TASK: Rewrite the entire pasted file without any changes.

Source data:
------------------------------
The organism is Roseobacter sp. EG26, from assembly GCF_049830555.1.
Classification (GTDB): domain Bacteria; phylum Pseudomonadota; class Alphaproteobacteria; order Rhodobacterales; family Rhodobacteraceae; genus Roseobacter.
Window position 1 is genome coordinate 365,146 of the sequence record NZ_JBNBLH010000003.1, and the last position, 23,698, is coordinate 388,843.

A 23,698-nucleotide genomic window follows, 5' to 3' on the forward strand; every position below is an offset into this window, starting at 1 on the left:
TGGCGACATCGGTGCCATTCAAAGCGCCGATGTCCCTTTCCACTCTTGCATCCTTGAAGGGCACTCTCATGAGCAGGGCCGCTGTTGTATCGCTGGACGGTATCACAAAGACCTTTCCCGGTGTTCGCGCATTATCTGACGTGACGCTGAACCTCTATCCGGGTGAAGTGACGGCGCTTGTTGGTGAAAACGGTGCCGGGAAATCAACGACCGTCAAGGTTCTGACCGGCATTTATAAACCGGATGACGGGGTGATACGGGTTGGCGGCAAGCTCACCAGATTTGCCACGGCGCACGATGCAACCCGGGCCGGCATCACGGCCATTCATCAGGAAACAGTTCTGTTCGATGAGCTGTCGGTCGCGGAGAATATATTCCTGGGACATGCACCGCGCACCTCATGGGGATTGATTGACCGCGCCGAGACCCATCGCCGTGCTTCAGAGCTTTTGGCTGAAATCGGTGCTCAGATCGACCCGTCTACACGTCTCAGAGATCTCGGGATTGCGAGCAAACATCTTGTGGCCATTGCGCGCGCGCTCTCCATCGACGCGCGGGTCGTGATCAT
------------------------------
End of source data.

The organism is Roseobacter sp. EG26, from assembly GCF_049830555.1.
Classification (GTDB): domain Bacteria; phylum Pseudomonadota; class Alphaproteobacteria; order Rhodobacterales; family Rhodobacteraceae; genus Roseobacter.
Window position 1 is genome coordinate 365,146 of the sequence record NZ_JBNBLH010000003.1, and the last position, 23,698, is coordinate 388,843.

A 23,698-nucleotide genomic window follows, 5' to 3' on the forward strand; every position below is an offset into this window, starting at 1 on the left:
TGGCGACATCGGTGCCATTCAAAGCGCCGATGTCCCTTTCCACTCTTGCATCCTTGAAGGGCACTCTCATGAGCAGGGCCGCTGTTGTATCGCTGGACGGTATCACAAAGACCTTTCCCGGTGTTCGCGCATTATCTGACGTGACGCTGAACCTCTATCCGGGTGAAGTGACGGCGCTTGTTGGTGAAAACGGTGCCGGGAAATCAACGACCGTCAAGGTTCTGACCGGCATTTATAAACCGGATGACGGGGTGATACGGGTTGGCGGCAAGCTCACCAGATTTGCCACGGCGCACGATGCAACCCGGGCCGGCATCACGGCCATTCATCAGGAAACAGTTCTGTTCGATGAGCTGTCGGTCGCGGAGAATATATTCCTGGGACATGCACCGCGCACCTCATGGGGATTGATTGACCGCGCCGAGACCCATCGCCGTGCTTCAGAGCTTTTGGCTGAAATCGGTGCTCAGATCGACCCGTCTACACGTCTCAGAGATCTCGGGATTGCGAGCAAACATCTTGTGGCCATTGCGCGCGCGCTCTCCATCGACGCGCGGGTCGTGATCAT